The Prudent Fiduciary

Scott Pritchard | Principal

A look at the major issues that are shaping fiduciary best practices today.

Fiduciary Prudence in a Post-2008 World-Part One

February 2009

As fiduciaries responsible for the investment of assets on behalf of others, I doubt that many of us will miss 2008. Being a fiduciary always carries with it a tremendous sense of responsibility, but the market environment of this past year made our roles that much more challenging.

Yet we have to remember that fiduciary prudence is not about results. It is about process. And process is about achieving long-term success in the face of occasional bumps (or craters, as the case may be) in the road.

ERISA requires that fiduciaries of qualified retirement plans act “…with the care, prudence, and diligence under the circumstances then prevailing that a prudent man acting in a like capacity and familiar with such matters would use in the conduct of and enterprise of a like character and with like aims.” (Section 404(a)(1)(B))

So what care, prudence and diligence does a “prudent person” use in a post-2008 environment? Over the next several weeks, I will lay out what I believe to be the critical components of a prudent post-2008 process.

Component #1: Providing a strong “do-it-for-me” solution.

The vast majority of participants do not want to manage their own assets and most do a poor job when they are forced to do it. Prudent fiduciaries recognize this and in 2009 and beyond will include a strong “do-it-for-me” solution in their process.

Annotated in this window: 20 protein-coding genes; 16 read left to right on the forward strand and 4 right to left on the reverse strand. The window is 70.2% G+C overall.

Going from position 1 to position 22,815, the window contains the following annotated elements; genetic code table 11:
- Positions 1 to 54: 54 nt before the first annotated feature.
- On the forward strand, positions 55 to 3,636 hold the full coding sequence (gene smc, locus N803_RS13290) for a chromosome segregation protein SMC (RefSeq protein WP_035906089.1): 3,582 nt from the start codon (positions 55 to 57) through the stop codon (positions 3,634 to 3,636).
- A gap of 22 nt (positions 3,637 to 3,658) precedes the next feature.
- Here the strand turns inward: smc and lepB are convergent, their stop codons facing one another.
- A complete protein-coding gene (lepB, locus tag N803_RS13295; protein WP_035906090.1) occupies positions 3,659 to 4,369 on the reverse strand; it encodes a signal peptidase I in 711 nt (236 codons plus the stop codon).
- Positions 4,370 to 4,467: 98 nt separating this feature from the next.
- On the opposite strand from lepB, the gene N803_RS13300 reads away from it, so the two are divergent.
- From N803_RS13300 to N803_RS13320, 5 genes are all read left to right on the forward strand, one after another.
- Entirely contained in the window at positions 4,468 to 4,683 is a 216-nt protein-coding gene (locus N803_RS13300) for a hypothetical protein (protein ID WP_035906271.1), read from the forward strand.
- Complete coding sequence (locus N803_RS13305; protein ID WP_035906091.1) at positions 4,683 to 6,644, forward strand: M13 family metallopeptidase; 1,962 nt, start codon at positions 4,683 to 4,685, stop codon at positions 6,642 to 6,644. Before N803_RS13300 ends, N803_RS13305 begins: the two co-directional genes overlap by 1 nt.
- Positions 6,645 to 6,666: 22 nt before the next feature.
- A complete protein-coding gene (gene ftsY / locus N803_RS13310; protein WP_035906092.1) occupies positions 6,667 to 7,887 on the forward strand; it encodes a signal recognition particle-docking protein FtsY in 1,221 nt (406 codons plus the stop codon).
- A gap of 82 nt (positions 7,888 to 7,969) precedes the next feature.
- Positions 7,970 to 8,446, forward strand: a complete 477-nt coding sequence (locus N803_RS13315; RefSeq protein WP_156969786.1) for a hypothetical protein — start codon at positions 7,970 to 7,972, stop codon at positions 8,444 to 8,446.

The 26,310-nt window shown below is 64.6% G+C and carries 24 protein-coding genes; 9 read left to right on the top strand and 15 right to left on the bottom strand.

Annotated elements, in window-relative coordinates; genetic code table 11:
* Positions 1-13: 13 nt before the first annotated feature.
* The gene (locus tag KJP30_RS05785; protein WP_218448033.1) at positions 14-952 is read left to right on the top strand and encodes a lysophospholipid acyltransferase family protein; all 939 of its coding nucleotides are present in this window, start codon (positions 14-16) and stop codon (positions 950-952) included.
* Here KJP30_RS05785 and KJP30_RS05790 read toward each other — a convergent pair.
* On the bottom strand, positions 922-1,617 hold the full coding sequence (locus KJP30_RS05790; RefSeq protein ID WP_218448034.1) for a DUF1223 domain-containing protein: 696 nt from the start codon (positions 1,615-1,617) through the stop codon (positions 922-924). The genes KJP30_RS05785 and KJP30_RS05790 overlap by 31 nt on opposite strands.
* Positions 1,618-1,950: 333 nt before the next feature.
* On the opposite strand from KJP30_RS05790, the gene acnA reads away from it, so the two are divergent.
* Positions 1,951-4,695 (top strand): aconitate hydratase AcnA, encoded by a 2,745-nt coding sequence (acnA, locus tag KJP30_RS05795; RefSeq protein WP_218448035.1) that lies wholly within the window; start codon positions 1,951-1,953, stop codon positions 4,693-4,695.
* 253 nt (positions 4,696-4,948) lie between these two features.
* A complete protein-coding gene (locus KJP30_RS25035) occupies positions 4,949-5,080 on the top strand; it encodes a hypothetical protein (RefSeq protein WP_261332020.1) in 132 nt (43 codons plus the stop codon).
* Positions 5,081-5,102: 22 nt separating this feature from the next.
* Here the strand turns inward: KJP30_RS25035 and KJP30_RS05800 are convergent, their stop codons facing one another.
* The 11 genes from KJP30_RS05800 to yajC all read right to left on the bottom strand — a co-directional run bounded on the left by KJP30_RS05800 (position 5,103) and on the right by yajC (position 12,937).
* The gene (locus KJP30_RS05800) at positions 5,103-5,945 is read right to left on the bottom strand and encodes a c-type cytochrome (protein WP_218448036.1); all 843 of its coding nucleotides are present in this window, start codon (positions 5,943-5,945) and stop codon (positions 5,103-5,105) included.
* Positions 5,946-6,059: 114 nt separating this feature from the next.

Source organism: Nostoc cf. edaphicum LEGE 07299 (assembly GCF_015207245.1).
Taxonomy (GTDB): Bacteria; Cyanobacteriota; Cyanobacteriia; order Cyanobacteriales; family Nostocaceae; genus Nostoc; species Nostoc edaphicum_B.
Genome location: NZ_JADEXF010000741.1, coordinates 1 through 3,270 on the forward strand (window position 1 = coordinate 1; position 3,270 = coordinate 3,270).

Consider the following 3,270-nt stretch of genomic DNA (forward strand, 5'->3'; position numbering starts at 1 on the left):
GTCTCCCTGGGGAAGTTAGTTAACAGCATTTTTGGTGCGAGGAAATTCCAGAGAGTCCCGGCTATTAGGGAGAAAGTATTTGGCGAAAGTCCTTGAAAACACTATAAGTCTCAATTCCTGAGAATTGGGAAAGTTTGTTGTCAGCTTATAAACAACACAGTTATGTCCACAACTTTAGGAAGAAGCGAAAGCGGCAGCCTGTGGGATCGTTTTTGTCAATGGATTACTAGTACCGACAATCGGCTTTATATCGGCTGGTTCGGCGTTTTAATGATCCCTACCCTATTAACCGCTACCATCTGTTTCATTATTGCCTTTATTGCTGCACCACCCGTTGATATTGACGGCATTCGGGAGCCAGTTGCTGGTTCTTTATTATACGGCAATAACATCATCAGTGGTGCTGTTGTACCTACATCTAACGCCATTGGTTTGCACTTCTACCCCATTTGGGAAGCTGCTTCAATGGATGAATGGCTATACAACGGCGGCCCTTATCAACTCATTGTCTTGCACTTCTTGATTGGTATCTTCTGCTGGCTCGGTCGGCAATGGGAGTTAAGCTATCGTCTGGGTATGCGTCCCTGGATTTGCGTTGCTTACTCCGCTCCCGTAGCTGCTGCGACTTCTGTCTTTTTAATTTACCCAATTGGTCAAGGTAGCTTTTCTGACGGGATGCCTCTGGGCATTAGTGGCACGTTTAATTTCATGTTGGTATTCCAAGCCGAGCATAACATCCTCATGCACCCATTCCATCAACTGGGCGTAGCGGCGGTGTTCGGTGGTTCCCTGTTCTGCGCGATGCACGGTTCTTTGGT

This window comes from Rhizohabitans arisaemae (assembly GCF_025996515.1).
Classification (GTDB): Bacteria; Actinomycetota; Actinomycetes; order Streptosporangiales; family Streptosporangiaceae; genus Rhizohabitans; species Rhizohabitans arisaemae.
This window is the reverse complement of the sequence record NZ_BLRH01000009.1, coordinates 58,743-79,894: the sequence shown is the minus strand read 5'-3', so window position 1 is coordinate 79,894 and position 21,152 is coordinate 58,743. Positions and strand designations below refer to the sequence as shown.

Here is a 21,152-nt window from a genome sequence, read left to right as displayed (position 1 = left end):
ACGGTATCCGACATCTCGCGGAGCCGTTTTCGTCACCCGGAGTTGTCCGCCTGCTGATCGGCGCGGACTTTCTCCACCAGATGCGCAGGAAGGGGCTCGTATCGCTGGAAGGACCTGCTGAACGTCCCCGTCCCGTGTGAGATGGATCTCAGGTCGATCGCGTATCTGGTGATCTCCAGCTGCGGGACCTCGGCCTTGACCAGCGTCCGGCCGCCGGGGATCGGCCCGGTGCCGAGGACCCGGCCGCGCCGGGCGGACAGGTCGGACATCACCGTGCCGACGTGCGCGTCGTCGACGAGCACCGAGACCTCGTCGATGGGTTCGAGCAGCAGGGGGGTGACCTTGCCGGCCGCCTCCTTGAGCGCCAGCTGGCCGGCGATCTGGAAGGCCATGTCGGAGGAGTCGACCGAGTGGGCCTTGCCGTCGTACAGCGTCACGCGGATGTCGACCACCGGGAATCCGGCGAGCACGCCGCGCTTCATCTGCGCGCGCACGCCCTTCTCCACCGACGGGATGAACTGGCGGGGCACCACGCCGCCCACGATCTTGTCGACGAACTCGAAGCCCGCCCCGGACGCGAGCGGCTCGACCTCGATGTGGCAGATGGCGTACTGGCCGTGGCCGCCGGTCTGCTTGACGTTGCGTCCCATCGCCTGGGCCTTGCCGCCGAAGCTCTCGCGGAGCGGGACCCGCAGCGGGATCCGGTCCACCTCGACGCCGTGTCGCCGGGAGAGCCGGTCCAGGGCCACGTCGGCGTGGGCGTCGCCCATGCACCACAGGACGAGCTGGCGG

The prolific growth of target-date and lifecycle funds is in direct response to this realization and most plans now offer some sort of “do-it-for-me” solution. But not all of these funds are created equal and fiduciaries should ensure that they can clearly answer the following questions:

  1. Does the fund follow a logical glide path? Of course, fiduciaries must first ensure that they understand each fund’s glide path. Is there an equity-to-bond mix that is appropriate for participants at all risk levels and time horizons?
  2. Do you fully understand the funds’ underlying holdings? In the wake of the Madoff scandal, transparency is paramount. Fiduciaries should have a clear understanding of where participant assets are ultimately invested.
  3. Do you know the bottom-line expenses of each fund? Transparency of fees should include not only the funds’ expense ratios, but also the fees associated with the underlying holdings and any wrap fees or revenue-sharing.
  4. Do participants truly understand how to use the funds? A target-date or lifecycle fund is intended to provide full diversification in a single-choice option. Yet many of the analyses we conduct for plan sponsors reveal participants holding multiple target-date funds in one portfolio, or holding a lifecycle fund alongside a number of individual funds, thus reducing the intended diversification benefit.

As we enter 2009, I think it’s safe to say that all prudent fiduciaries now offer some sort of “do-it-for-me” solution. But are your target-date or lifecycle options truly a strong offering? Do they meet the standard of what “…a prudent man acting in a like capacity…” would offer?

Participants would certainly be interested in the answer to that question.

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